Three Boston Startups Finalists in Amazon’s $100K Web Services Challenge

Conditions today in Boston: increasing clouds. Cloud-computing startups, that is.

Out of the seven companies named Friday as finalists in Amazon’s latest AWS Start-Up Challenge—designed to reward the most innovative companies using the cloud-based Amazon Web Services infrastructure to deliver their products or services—three are based right here in the Boston area. (Sorry, Seattle.)

Each of the companies—Watertown, MA-based MedCommons, Waltham, MA-based Pixily, and Dedham, MA-based Sonian—has turned to the Seattle-based e-retail giant for all or part of the computing power, storage, and other services they need to support their own customers. In that sense, they belong to a new breed of startups: nearly virtual ventures whose Web-based services free other companies from having to buy, install, and maintain their own software, but who pass along most of their own computing chores to Amazon.

Using Amazon’s cloud computing infrastructure is a great way for any startup to reduce costs. If you don’t have to spend hundreds of thousands of dollars of your investors’ money buying servers, after all, you can spend more on hiring smart people, or just keep a larger war chest on hand. But the executives I interviewed at the three local Amazon finalists say there are plenty of other reasons to go the cloud-computing route. In fact, it’s likely that these three companies—who will compete in Seattle on November 20 for a $100,000 grand prize—made it to the finals at least in part because they’re putting Amazon’s services to such unique uses, with a variety of benefits for themselves and their customers.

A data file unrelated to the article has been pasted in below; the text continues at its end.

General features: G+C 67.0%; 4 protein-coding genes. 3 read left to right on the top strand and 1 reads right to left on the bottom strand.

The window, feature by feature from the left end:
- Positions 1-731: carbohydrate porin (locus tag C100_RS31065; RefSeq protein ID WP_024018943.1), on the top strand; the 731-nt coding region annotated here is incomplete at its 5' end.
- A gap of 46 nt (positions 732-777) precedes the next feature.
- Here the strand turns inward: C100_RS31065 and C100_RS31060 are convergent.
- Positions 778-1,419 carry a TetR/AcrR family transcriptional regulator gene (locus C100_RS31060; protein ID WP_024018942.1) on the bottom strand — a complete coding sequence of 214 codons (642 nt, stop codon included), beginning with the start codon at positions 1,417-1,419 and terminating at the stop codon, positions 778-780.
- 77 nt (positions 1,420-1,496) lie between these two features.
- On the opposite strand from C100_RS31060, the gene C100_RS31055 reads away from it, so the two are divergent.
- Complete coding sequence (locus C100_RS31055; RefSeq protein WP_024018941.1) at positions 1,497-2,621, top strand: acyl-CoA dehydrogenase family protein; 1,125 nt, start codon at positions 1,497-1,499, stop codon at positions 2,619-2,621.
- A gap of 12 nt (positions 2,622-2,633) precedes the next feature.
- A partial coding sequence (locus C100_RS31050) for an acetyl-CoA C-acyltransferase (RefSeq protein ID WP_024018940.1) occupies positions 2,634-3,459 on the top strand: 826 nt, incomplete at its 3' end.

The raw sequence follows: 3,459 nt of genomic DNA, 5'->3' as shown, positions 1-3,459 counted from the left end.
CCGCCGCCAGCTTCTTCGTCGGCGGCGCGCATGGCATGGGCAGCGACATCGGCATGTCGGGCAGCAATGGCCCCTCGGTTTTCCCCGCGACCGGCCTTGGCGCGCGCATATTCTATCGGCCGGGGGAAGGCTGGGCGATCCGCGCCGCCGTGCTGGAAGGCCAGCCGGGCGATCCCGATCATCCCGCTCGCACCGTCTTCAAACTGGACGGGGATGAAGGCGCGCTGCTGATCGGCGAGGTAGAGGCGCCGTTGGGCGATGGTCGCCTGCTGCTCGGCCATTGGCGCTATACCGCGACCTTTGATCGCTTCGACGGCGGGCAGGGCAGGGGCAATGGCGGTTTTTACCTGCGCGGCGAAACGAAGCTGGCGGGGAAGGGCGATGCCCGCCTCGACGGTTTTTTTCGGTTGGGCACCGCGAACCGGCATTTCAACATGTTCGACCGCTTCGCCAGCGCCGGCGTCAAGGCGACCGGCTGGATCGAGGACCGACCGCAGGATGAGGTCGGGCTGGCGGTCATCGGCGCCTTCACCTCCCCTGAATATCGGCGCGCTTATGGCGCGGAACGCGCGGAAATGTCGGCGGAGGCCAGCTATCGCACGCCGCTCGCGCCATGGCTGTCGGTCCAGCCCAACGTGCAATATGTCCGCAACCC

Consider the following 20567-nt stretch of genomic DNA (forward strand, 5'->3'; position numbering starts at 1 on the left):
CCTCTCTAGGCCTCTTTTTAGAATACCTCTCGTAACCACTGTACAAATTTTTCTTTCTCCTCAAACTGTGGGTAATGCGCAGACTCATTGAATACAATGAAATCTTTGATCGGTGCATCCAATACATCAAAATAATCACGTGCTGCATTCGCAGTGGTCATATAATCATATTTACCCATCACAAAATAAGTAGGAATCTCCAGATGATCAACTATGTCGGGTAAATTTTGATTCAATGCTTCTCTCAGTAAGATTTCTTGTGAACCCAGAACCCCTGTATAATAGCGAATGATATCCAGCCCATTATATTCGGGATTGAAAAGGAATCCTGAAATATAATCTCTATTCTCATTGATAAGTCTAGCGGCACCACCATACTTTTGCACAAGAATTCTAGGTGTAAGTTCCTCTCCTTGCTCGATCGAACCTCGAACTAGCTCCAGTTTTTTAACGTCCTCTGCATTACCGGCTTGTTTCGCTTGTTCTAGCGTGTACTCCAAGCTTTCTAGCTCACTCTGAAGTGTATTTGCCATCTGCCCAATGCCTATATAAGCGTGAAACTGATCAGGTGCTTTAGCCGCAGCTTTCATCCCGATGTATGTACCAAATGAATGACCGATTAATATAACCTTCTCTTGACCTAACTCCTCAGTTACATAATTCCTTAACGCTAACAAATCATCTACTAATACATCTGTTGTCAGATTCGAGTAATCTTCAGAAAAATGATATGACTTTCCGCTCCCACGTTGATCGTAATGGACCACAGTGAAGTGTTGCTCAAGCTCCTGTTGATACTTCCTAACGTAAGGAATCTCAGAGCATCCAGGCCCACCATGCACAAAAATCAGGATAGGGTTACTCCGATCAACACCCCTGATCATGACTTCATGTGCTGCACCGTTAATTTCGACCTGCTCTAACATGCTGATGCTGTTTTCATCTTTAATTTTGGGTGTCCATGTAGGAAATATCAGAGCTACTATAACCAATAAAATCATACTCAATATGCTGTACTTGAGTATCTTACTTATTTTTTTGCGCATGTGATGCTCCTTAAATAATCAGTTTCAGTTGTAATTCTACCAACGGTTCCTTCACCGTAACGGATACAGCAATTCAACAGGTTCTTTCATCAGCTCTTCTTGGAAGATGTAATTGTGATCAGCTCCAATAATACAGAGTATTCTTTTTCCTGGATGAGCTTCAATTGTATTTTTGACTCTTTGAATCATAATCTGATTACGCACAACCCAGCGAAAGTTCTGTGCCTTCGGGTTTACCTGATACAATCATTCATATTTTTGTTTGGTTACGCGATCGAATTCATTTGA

Sonian, for instance, provides business customers with a hosted e-mail archiving system, so that companies trying to comply with Sarbanes-Oxley requirements and other regulations don’t have to worry about manually backing up the data in their corporate e-mail systems from Microsoft, Novell, IBM, Google, or other vendors. The company has never stored any of its customers’ data on its own premises: it all gets shipped off to S3, Amazon’s storage service.